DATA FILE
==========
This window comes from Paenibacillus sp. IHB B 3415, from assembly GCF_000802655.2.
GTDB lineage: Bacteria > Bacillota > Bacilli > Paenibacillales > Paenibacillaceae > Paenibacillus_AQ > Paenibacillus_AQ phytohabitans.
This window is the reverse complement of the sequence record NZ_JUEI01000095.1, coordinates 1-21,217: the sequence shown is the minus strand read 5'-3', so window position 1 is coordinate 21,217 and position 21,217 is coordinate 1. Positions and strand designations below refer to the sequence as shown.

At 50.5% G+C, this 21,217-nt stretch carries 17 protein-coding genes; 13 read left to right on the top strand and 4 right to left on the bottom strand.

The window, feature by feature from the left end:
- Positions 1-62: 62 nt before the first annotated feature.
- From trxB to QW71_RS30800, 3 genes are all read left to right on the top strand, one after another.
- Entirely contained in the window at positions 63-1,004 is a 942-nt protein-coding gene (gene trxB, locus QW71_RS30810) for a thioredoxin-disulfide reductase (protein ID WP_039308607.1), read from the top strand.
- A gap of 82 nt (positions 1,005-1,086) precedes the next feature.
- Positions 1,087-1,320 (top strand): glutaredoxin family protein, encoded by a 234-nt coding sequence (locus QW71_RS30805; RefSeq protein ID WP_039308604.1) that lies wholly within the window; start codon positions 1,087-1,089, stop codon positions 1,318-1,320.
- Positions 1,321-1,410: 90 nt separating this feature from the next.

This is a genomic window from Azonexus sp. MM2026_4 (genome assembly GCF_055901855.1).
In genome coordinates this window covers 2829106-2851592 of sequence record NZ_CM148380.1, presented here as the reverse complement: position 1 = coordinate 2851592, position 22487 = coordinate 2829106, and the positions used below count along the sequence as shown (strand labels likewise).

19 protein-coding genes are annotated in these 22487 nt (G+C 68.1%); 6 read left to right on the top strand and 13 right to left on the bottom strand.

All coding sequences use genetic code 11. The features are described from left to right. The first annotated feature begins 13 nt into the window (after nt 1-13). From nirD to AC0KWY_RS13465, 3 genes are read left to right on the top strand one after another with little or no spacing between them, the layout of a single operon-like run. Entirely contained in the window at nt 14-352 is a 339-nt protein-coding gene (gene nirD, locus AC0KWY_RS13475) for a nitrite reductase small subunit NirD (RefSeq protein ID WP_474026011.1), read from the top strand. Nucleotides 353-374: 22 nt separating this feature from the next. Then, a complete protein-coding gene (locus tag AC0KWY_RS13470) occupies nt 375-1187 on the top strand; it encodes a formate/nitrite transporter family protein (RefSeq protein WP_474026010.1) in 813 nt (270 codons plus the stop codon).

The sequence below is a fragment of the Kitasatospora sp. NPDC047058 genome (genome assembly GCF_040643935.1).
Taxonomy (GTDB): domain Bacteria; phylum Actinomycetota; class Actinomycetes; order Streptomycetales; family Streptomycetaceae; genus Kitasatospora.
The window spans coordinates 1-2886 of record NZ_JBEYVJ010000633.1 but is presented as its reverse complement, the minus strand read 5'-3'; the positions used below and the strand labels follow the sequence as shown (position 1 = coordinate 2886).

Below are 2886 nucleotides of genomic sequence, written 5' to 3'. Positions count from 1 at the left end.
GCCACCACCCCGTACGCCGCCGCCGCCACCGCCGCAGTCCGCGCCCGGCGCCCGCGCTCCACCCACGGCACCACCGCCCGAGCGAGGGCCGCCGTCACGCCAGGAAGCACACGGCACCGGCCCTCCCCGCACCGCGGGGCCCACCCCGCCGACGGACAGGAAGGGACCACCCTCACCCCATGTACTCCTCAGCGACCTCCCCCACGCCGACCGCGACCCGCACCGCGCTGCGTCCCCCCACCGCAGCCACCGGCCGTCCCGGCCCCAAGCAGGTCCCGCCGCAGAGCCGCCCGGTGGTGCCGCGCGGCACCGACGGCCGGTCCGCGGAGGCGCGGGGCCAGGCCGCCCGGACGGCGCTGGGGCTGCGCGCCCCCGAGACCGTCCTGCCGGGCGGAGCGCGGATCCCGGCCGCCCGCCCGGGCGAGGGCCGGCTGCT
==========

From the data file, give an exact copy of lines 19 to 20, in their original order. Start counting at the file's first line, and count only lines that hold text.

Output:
Below are 2886 nucleotides of genomic sequence, written 5' to 3'. Positions count from 1 at the left end.
GCCACCACCCCGTACGCCGCCGCCGCCACCGCCGCAGTCCGCGCCCGGCGCCCGCGCTCCACCCACGGCACCACCGCCCGAGCGAGGGCCGCCGTCACGCCAGGAAGCACACGGCACCGGCCCTCCCCGCACCGCGGGGCCCACCCCGCCGACGGACAGGAAGGGACCACCCTCACCCCATGTACTCCTCAGCGACCTCCCCCACGCCGACCGCGACCCGCACCGCGCTGCGTCCCCCCACCGCAGCCACCGGCCGTCCCGGCCCCAAGCAGGTCCCGCCGCAGAGCCGCCCGGTGGTGCCGCGCGGCACCGACGGCCGGTCCGCGGAGGCGCGGGGCCAGGCCGCCCGGACGGCGCTGGGGCTGCGCGCCCCCGAGACCGTCCTGCCGGGCGGAGCGCGGATCCCGGCCGCCCGCCCGGGCGAGGGCCGGCTGCT